NewEnergyNews: QUICK NEWS, August 25: SOLAR CHEAPER THAN NAT GAS; WIND TO THE RESCUE; NUKE PLANT COSTS STILL RISING

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    Tuesday, August 25, 2015

    QUICK NEWS, August 25: SOLAR CHEAPER THAN NAT GAS; WIND TO THE RESCUE; NUKE PLANT COSTS STILL RISING

    SOLAR CHEAPER THAN NAT GAS SunEdison Solar Farm Beats Gas With Biggest Colorado Project

    Chris Martin, August 20, 2015 (Bloomberg News)

    SunEdison, the world’s biggest renewables developer, began construction in Colorado on the 156 MW Comanche solar installation. Its output will go to Xcel Energy subsidiary Public Service of Colorado (PSC), the state’s dominant electric utility. The project’s 25 year power purchase agreement (PPA) with PSC was won through a 2013 open solicitation. SunEdison’s undisclosed bid price beat bids for natural gas generation at $5.90 per million British thermal units (MMbtu) for 20 years and at $5.96 per MMbtu for 25 years. Natural gas was $2.71 on August 21 but forecasted by PSC to be over $6 by 2020. Record low prices for solar are coming in across the country. Austin Energy's most recent bid came in at under $40 per MWh (less than $0.04 per kWh). NV Energy signed a PPA for the 100 MW output of First Solar’s Playa Solar 2 installation at $0.0387 per kWh, which is thought to be the lowest rate for solar yet made public. click here for more

    WIND TO THE RESCUE A mighty optimistic wind estimate fuels EPA rule

    Peter Behr, August 7, 2015 (E&E Publishing)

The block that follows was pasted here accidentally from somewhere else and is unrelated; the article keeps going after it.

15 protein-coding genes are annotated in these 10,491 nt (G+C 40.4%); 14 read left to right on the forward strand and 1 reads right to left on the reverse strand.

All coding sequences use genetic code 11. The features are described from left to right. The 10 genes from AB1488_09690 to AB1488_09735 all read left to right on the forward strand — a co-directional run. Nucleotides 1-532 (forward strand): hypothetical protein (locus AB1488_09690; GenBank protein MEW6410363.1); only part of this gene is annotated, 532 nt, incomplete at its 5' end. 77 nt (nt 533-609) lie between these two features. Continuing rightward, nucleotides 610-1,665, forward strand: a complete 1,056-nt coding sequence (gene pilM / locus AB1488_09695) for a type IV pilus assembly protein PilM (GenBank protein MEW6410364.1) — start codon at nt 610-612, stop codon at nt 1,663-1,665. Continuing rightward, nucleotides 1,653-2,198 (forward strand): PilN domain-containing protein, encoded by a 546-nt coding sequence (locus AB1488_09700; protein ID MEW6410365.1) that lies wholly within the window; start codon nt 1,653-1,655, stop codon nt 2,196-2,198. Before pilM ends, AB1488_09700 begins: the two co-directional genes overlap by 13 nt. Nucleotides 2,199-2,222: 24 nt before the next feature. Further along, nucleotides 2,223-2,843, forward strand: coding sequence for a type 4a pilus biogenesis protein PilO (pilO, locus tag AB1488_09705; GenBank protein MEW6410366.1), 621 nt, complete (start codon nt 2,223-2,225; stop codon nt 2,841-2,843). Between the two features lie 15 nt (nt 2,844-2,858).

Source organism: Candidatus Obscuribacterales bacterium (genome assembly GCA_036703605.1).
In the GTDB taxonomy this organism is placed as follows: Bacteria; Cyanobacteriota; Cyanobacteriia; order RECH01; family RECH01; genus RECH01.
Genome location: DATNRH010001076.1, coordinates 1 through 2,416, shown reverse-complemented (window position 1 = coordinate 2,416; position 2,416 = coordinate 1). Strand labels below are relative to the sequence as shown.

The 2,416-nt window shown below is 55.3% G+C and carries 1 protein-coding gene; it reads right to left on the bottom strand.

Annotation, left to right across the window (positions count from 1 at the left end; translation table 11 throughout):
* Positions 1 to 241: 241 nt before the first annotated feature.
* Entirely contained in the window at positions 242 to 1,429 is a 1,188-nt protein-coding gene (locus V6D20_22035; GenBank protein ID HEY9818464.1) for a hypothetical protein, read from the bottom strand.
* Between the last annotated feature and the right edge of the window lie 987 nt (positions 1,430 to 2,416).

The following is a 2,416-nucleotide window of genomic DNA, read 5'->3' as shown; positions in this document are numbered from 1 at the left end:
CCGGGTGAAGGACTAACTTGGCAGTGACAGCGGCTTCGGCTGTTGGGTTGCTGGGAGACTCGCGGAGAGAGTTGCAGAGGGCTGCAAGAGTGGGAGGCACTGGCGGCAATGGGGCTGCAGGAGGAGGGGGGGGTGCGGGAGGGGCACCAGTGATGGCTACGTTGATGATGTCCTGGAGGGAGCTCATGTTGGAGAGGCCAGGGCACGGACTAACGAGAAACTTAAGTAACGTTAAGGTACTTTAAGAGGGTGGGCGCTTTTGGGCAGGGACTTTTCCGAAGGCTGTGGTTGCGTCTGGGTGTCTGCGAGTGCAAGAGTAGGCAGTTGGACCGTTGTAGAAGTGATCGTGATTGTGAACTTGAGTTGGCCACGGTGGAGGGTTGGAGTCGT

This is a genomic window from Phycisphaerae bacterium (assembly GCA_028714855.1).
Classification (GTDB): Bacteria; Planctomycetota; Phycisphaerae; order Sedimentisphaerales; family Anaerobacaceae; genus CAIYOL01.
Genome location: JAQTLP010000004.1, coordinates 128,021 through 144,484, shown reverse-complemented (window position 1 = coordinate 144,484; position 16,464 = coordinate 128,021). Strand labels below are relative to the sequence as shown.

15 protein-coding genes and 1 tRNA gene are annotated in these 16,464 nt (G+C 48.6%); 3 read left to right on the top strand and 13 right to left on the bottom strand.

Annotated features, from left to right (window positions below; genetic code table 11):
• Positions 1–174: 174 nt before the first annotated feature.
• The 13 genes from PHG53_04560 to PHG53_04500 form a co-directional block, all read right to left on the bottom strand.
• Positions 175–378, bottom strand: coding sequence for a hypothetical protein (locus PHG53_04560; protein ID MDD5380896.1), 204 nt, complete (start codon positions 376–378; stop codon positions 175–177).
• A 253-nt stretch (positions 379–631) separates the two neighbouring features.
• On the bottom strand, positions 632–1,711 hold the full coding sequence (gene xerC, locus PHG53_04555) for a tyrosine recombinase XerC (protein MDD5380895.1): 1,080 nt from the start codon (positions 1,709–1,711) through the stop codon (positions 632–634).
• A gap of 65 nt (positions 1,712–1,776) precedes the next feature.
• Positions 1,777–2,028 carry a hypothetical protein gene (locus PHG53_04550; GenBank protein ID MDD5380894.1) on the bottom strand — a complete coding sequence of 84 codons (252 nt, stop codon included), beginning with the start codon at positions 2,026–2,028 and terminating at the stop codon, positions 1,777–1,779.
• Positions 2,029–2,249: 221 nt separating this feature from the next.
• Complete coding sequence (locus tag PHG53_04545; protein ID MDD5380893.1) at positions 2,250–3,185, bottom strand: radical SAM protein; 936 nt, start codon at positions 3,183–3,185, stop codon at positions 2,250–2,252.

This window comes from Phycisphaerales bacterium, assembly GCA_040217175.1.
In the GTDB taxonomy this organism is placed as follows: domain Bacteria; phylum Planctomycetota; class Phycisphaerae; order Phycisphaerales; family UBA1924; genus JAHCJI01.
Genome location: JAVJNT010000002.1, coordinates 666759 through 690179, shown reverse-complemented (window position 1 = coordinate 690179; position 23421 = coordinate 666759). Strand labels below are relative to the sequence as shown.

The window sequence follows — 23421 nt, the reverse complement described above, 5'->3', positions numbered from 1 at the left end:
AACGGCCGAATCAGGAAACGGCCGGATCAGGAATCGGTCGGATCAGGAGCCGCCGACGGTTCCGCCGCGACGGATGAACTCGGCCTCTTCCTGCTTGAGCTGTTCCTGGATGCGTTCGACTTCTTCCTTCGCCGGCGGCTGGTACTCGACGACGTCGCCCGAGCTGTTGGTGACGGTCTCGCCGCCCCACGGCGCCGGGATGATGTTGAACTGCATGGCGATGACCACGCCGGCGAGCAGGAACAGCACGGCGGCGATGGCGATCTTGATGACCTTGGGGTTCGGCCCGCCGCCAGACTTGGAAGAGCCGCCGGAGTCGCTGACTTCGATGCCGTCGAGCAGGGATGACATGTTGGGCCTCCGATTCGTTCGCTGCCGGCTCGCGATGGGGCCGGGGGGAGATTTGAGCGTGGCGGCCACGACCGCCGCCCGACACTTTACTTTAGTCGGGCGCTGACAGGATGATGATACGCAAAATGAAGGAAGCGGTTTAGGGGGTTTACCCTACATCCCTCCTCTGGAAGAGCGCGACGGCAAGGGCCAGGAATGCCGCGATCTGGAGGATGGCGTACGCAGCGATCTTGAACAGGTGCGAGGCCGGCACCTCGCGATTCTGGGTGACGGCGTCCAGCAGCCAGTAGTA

The Clean Power Plan relies on obtaining its 32% reduction in U.S. greenhouse gas emissions by 2030 through increasing to 28% the share of total U.S. power generation from wind and other renewables. Wind’s capability for meeting its share of that generation hinges on Congress renewing the $0.023 per kWh federal production tax credit (PTC). A recent National Renewable Energy Laboratory analysis showed that despite wind’s falling price, the tax incentive is vital to its growth. The EPA’s analysis shows wind can meet the CPP need without it. If the PTC is not renewed and wind’s growth falters, each state’s CPP implementation will have to find a way to replace it with natural gas, solar, energy efficiency and/or conservation. A Senate subcommittee recently passed a two-year extension of the PTC and its companion investment tax credit 23-3 but prospects in the full Senate are not promising for the $10.5 billion (over 10 years) budget item. click here for more

    NUKE PLANT COSTS STILL RISING Fitch: 'Failure' of new nuke construction means fewer plants

    Matthew Bandyk, August 20, 2015 (SNL)

    The under-construction Vogtle nuclear facility in Georgia and V.C. Summer nuclear facility in South Carolina are both about three years behind schedule and each is expected come in billions of dollars over their original budgets. These poor performances are expected to discourage further U.S. investment in nuclear power in the near term. The U.S. Energy Information Administration forecast of nuclear generation falling by 10,800 MW through 2020 could be understated because political pressure and the higher-than-expected cost of operations and maintenance is forcing plant retirements. Longer term hope for nuclear advocates comes from The EPA Clean Power Plan’s assignment of compliance to states that use new nuclear plants and existing facility upgrades that add new capacity. And the Department of Energy last year announced it would accept applications from nuclear developers for $12.5 billion in loan guarantees. click here for more

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